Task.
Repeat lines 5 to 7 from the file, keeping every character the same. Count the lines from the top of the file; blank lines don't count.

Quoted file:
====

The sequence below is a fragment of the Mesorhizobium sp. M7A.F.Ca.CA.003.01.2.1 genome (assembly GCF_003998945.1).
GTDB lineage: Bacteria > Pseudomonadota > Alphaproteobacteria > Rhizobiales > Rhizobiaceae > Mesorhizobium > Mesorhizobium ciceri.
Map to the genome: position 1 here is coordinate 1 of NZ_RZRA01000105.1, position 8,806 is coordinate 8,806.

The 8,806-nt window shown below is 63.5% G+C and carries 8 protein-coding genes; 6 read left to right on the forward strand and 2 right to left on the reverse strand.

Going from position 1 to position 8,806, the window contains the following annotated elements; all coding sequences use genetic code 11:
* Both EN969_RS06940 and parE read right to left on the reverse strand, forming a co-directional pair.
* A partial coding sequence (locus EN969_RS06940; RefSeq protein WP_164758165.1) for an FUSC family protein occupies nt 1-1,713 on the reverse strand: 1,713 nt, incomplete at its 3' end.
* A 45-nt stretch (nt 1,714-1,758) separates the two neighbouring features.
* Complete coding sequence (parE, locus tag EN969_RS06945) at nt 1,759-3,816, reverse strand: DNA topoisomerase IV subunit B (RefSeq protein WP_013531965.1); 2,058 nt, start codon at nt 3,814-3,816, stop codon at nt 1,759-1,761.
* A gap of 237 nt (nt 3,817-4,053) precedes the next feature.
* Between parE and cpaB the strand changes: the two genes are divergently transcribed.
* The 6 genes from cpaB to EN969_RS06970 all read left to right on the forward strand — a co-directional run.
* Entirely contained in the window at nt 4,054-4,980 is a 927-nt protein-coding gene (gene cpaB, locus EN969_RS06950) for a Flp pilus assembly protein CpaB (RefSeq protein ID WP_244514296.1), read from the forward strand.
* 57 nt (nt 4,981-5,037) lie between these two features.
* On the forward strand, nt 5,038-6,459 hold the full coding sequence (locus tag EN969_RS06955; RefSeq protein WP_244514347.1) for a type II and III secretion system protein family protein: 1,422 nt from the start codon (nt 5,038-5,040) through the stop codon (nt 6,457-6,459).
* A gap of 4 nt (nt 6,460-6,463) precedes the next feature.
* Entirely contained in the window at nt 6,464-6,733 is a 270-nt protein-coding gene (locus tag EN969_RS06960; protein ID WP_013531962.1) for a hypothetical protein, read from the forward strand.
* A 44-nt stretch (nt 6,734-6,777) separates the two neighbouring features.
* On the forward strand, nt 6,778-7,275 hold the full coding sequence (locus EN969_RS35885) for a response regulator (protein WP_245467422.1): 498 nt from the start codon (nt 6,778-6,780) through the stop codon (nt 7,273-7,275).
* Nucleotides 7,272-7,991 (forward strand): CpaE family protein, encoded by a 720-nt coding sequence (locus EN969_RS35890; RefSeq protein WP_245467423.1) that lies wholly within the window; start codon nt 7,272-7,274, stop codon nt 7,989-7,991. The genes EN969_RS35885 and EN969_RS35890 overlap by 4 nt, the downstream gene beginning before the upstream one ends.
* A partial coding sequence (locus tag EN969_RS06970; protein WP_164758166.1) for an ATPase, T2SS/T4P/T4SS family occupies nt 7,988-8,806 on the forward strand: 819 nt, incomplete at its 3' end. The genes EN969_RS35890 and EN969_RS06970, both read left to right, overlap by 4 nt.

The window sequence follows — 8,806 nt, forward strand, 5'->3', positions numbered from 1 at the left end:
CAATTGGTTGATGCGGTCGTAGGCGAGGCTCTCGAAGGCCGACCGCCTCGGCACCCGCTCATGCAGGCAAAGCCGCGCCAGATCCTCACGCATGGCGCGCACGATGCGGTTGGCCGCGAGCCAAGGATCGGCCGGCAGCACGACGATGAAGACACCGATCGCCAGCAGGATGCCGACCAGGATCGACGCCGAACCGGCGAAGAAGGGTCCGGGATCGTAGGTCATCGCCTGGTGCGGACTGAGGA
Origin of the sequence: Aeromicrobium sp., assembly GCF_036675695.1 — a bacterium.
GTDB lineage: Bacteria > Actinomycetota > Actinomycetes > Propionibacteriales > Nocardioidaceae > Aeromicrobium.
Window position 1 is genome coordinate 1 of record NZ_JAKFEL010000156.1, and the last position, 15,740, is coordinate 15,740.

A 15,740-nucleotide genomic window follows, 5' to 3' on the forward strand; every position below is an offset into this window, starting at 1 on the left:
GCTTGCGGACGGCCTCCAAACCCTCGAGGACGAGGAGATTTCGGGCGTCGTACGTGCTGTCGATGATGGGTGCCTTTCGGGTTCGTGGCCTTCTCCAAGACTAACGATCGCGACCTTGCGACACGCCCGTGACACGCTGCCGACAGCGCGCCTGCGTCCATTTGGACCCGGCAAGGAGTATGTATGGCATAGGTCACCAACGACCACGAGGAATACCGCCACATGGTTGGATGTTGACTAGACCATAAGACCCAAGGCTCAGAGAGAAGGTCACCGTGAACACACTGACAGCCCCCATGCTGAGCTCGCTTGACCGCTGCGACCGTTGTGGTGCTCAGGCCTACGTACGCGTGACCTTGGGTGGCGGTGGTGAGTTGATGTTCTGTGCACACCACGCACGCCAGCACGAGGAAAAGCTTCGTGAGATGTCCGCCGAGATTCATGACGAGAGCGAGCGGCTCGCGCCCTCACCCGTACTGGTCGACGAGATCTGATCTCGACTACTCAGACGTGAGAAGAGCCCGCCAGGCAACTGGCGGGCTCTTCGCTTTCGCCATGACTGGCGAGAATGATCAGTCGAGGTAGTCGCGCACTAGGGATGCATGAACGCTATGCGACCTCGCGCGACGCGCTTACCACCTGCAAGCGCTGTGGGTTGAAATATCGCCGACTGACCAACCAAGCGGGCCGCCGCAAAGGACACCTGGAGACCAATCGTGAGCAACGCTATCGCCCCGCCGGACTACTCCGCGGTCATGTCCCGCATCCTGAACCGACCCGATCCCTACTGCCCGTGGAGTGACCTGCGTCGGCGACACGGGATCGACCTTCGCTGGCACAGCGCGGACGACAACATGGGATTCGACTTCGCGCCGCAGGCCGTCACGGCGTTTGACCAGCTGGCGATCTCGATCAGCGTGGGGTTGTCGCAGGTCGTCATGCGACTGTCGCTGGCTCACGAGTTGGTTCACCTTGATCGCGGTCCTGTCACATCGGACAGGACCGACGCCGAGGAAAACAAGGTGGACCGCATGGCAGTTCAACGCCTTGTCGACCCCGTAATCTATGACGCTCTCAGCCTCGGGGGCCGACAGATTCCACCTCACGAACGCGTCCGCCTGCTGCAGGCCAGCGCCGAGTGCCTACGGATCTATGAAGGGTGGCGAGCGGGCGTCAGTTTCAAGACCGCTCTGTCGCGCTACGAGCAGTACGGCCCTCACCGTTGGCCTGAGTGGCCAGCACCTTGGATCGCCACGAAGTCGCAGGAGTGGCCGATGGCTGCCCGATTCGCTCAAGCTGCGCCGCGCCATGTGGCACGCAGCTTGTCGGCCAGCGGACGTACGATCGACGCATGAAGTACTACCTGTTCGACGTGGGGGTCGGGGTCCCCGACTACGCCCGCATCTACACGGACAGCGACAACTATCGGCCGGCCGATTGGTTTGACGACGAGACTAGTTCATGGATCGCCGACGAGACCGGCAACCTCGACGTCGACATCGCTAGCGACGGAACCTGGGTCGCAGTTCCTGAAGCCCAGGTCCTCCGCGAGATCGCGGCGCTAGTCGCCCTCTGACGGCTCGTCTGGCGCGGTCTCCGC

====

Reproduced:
Going from position 1 to position 8,806, the window contains the following annotated elements; all coding sequences use genetic code 11:
* Both EN969_RS06940 and parE read right to left on the reverse strand, forming a co-directional pair.
* A partial coding sequence (locus EN969_RS06940; RefSeq protein WP_164758165.1) for an FUSC family protein occupies nt 1-1,713 on the reverse strand: 1,713 nt, incomplete at its 3' end.